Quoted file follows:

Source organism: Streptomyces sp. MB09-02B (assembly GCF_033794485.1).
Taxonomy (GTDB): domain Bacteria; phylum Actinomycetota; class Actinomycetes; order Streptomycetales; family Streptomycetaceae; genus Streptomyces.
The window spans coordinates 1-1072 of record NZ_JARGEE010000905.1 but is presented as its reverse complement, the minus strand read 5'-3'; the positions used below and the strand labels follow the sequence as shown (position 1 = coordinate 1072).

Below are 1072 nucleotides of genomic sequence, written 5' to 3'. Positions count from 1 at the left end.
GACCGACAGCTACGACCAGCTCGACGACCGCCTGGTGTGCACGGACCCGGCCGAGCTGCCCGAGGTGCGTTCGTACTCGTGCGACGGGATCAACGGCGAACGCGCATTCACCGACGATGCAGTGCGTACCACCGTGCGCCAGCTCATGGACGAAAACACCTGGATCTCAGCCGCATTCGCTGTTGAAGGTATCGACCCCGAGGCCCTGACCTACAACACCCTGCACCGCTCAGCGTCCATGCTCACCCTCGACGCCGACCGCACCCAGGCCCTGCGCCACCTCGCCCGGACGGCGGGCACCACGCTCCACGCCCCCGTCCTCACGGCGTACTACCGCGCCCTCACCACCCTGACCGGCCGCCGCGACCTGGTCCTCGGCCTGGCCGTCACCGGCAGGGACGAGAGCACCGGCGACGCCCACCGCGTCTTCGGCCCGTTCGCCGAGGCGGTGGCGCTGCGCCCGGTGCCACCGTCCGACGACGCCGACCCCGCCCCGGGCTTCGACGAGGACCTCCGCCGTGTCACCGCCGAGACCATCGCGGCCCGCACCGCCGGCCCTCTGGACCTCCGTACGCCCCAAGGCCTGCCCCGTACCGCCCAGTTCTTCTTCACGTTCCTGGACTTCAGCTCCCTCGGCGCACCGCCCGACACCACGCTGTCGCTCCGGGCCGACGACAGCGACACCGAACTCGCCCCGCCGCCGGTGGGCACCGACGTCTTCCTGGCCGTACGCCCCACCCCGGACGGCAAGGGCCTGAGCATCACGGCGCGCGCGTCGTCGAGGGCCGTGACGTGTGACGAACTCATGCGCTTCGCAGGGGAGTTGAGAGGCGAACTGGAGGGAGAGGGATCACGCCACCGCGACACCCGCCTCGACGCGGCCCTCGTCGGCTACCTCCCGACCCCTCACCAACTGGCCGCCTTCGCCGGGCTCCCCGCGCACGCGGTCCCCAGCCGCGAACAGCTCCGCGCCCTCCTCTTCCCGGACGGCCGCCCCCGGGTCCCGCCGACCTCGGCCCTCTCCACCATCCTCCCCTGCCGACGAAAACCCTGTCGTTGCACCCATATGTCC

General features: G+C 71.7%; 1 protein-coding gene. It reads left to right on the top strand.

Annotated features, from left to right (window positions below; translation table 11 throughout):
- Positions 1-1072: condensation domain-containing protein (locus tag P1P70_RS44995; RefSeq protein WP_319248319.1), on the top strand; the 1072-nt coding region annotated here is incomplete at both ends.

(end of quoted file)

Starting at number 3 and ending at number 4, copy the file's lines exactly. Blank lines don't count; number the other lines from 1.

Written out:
The window spans coordinates 1-1072 of record NZ_JARGEE010000905.1 but is presented as its reverse complement, the minus strand read 5'-3'; the positions used below and the strand labels follow the sequence as shown (position 1 = coordinate 1072).

Below are 1072 nucleotides of genomic sequence, written 5' to 3'. Positions count from 1 at the left end.